Rod Marsh was commemorated as ‘a colossal figure’ in Australian cricket. He died after a heart attack at a charity event last week.
Marsh, has played 96 Tests and was later a long-time national selector, had been in coma and was declared dead in an Adelaide hospital on Friday morning, his family vouched.
“We are so grateful for all the love and support our family has received from so many people over the last week,” their statement stated. “It has given us strength in the most difficult week of our lives.”
Marsh made his International debut in 1970 versus England prior retiring in 1984 with what was then a world-record 355 Test discharges, 95 off the bowling of famous paceman Dennis Lillee.
He also played 92 ODIs and was the first Australian wicketkeeper to score a Test century facing Pakistan in 1982.
Following his playing career, he still was linked to the cricket as head of the Australian Cricket Academy, assisting develop dozens of players counting Ricky Ponting, Adam Gilchrist and Justin Langer, prior becoming chairman of selectors.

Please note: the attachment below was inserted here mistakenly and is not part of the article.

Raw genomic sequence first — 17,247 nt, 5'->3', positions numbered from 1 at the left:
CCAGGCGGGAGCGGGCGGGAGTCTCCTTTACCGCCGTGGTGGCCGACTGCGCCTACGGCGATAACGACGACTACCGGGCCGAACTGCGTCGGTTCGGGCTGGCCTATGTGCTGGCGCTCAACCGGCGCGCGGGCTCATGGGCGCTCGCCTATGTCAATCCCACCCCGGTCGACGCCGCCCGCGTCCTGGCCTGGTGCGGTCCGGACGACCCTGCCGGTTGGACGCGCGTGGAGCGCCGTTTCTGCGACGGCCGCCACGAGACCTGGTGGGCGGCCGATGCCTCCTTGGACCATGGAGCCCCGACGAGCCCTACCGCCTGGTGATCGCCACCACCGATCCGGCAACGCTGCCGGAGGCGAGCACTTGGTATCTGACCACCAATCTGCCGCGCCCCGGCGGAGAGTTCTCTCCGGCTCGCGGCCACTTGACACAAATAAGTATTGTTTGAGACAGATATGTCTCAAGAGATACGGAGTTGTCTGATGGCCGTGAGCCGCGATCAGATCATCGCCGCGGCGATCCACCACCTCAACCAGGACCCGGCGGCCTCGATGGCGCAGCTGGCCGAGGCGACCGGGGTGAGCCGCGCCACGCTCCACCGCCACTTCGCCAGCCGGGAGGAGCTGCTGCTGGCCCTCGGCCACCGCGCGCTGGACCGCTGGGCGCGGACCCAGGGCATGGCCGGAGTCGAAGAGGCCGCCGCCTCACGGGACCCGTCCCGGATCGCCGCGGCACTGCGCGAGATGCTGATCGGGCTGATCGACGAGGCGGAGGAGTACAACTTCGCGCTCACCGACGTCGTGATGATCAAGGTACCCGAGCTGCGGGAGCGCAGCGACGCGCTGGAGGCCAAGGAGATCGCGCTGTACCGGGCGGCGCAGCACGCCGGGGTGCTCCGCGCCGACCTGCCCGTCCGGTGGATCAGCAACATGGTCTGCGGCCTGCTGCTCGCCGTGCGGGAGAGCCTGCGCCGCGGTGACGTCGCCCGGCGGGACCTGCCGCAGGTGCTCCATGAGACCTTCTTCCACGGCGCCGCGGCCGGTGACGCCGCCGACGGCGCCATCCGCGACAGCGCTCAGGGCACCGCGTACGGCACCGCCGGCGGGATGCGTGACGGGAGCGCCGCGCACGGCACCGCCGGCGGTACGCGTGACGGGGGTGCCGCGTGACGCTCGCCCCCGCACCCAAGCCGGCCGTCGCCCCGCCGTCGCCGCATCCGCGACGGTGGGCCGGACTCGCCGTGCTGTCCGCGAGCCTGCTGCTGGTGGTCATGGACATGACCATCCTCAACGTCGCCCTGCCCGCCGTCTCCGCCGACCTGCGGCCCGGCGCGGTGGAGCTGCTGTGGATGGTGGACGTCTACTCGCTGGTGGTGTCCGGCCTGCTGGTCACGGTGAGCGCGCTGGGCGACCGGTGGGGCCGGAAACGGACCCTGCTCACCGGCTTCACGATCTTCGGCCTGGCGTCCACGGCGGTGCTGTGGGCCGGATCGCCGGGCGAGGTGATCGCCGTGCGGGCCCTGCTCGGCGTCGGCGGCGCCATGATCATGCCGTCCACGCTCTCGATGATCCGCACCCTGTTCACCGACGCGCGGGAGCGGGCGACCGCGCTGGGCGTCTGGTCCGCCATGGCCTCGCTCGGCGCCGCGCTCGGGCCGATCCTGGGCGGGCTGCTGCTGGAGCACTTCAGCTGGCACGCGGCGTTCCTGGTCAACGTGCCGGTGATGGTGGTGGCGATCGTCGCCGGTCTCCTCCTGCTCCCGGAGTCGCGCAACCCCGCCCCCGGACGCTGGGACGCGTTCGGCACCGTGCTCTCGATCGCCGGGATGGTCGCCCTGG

Australian PM Scott Morrison stated Marsh was his treasured player growing up and called him ‘a fierce competitor and a fine sportsman who valued what the game stood for.’
“He will be remembered as one of Australia’s greatest ever Test cricket players,” he appended.
At the same time, England’s Barmy Army supporter group paid tribute, tweeting: “Our thoughts are with the legend’s family and massive thanks Rod for some amazing Ashes memories.”
Marsh was director of the England and Wales Cricket Board’s national academy from 2001-2005 and was accredited with helping regenrating their national team.
He is survived by wife Roslyn and sons Daniel, Paul and Jamie.
Marsh had been at a charity event in Queensland state previous week when he collapsed, with son Paul on Monday declaring his father prevailed in an induced coma.